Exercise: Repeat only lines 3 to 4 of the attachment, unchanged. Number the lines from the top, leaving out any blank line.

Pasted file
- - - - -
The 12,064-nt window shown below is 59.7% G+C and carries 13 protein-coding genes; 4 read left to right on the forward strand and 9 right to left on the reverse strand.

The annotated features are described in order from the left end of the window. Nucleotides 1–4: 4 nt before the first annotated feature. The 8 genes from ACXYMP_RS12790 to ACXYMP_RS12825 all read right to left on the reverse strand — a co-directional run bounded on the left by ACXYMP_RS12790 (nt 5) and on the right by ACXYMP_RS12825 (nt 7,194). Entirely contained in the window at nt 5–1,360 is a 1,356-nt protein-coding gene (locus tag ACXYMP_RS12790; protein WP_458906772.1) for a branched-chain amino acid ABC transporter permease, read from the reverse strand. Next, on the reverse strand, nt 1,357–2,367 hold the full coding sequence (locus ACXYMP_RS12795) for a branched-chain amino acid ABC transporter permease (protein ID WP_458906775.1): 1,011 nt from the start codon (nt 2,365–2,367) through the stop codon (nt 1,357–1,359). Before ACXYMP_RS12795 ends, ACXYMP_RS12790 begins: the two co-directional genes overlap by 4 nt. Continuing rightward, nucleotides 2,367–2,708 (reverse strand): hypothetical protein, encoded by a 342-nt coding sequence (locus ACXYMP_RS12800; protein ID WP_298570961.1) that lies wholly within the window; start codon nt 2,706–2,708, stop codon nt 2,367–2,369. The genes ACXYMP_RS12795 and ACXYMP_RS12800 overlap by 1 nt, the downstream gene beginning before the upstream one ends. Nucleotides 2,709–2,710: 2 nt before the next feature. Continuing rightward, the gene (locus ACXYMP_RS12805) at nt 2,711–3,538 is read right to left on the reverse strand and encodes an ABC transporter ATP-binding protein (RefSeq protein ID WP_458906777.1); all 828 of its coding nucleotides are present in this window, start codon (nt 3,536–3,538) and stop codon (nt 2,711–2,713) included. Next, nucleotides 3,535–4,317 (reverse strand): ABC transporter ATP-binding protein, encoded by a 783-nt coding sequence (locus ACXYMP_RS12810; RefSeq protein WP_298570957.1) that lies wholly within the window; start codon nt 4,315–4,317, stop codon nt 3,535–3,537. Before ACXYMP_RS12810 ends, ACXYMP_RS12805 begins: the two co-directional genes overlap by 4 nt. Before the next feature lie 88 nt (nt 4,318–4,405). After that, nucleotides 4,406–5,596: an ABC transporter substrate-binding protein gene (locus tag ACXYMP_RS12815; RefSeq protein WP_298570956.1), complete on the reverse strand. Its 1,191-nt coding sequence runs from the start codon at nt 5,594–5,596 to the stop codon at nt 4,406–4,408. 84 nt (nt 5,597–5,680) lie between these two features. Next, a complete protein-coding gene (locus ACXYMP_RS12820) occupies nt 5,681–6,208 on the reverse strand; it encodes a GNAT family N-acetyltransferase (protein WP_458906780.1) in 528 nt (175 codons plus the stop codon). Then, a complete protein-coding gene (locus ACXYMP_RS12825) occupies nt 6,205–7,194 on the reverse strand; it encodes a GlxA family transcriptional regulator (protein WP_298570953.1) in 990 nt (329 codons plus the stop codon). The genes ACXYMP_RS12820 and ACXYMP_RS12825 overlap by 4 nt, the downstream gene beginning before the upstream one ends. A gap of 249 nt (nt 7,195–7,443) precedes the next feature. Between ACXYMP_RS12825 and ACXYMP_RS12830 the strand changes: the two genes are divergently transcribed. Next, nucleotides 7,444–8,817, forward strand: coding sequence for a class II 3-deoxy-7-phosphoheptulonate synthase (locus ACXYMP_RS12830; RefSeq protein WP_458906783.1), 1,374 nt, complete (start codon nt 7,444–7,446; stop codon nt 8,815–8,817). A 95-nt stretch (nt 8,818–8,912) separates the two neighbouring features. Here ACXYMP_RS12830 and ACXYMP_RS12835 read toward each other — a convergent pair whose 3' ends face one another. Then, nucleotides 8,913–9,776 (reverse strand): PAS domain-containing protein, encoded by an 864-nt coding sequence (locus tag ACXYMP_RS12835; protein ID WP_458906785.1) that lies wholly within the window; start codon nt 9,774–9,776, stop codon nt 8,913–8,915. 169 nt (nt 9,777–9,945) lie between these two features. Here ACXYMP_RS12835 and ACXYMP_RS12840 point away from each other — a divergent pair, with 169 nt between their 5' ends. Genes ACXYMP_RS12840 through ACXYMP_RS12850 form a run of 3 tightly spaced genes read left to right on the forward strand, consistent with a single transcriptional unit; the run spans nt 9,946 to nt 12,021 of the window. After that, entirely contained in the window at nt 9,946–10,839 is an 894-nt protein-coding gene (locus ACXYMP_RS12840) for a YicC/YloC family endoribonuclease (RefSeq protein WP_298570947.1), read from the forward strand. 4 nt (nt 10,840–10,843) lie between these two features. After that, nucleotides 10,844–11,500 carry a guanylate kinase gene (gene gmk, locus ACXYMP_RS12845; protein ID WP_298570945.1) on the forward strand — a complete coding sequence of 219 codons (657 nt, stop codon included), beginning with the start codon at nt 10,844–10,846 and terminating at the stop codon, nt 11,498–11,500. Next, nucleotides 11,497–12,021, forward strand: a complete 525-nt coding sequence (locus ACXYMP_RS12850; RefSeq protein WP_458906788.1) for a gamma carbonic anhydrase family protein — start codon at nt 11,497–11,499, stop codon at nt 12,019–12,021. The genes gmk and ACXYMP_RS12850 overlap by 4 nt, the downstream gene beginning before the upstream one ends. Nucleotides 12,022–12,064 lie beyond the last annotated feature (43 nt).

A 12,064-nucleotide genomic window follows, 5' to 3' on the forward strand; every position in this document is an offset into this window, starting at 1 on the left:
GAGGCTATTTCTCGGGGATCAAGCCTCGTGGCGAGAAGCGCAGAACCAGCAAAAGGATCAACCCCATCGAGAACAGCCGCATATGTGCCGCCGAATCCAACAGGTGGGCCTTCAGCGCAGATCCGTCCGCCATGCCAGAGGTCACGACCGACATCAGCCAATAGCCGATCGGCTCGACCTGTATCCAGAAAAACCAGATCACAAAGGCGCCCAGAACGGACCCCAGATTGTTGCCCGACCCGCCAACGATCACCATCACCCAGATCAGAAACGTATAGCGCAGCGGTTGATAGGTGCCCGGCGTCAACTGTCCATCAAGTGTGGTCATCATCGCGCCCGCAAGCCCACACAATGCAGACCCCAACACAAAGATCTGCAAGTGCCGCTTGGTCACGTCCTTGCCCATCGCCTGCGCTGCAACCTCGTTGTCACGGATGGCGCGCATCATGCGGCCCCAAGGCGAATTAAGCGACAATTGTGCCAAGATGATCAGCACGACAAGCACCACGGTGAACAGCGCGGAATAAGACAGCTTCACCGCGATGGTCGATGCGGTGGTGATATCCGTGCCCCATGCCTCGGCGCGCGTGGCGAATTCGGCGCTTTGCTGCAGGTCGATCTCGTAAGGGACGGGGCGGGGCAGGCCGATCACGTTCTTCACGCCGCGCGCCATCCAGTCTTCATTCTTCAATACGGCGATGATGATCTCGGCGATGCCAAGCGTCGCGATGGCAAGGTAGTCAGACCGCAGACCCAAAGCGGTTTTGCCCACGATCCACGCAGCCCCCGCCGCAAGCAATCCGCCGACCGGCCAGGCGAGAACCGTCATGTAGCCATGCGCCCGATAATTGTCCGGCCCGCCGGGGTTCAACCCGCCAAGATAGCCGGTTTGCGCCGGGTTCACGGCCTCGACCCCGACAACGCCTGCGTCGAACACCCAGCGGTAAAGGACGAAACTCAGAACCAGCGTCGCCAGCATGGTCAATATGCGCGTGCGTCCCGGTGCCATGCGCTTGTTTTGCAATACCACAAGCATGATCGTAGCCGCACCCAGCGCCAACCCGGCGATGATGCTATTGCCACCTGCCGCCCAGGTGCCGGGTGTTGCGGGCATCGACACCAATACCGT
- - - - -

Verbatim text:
A 12,064-nucleotide genomic window follows, 5' to 3' on the forward strand; every position in this document is an offset into this window, starting at 1 on the left:
GAGGCTATTTCTCGGGGATCAAGCCTCGTGGCGAGAAGCGCAGAACCAGCAAAAGGATCAACCCCATCGAGAACAGCCGCATATGTGCCGCCGAATCCAACAGGTGGGCCTTCAGCGCAGATCCGTCCGCCATGCCAGAGGTCACGACCGACATCAGCCAATAGCCGATCGGCTCGACCTGTATCCAGAAAAACCAGATCACAAAGGCGCCCAGAACGGACCCCAGATTGTTGCCCGACCCGCCAACGATCACCATCACCCAGATCAGAAACGTATAGCGCAGCGGTTGATAGGTGCCCGGCGTCAACTGTCCATCAAGTGTGGTCATCATCGCGCCCGCAAGCCCACACAATGCAGACCCCAACACAAAGATCTGCAAGTGCCGCTTGGTCACGTCCTTGCCCATCGCCTGCGCTGCAACCTCGTTGTCACGGATGGCGCGCATCATGCGGCCCCAAGGCGAATTAAGCGACAATTGTGCCAAGATGATCAGCACGACAAGCACCACGGTGAACAGCGCGGAATAAGACAGCTTCACCGCGATGGTCGATGCGGTGGTGATATCCGTGCCCCATGCCTCGGCGCGCGTGGCGAATTCGGCGCTTTGCTGCAGGTCGATCTCGTAAGGGACGGGGCGGGGCAGGCCGATCACGTTCTTCACGCCGCGCGCCATCCAGTCTTCATTCTTCAATACGGCGATGATGATCTCGGCGATGCCAAGCGTCGCGATGGCAAGGTAGTCAGACCGCAGACCCAAAGCGGTTTTGCCCACGATCCACGCAGCCCCCGCCGCAAGCAATCCGCCGACCGGCCAGGCGAGAACCGTCATGTAGCCATGCGCCCGATAATTGTCCGGCCCGCCGGGGTTCAACCCGCCAAGATAGCCGGTTTGCGCCGGGTTCACGGCCTCGACCCCGACAACGCCTGCGTCGAACACCCAGCGGTAAAGGACGAAACTCAGAACCAGCGTCGCCAGCATGGTCAATATGCGCGTGCGTCCCGGTGCCATGCGCTTGTTTTGCAATACCACAAGCATGATCGTAGCCGCACCCAGCGCCAACCCGGCGATGATGCTATTGCCACCTGCCGCCCAGGTGCCGGGTGTTGCGGGCATCGACACCAATACCGT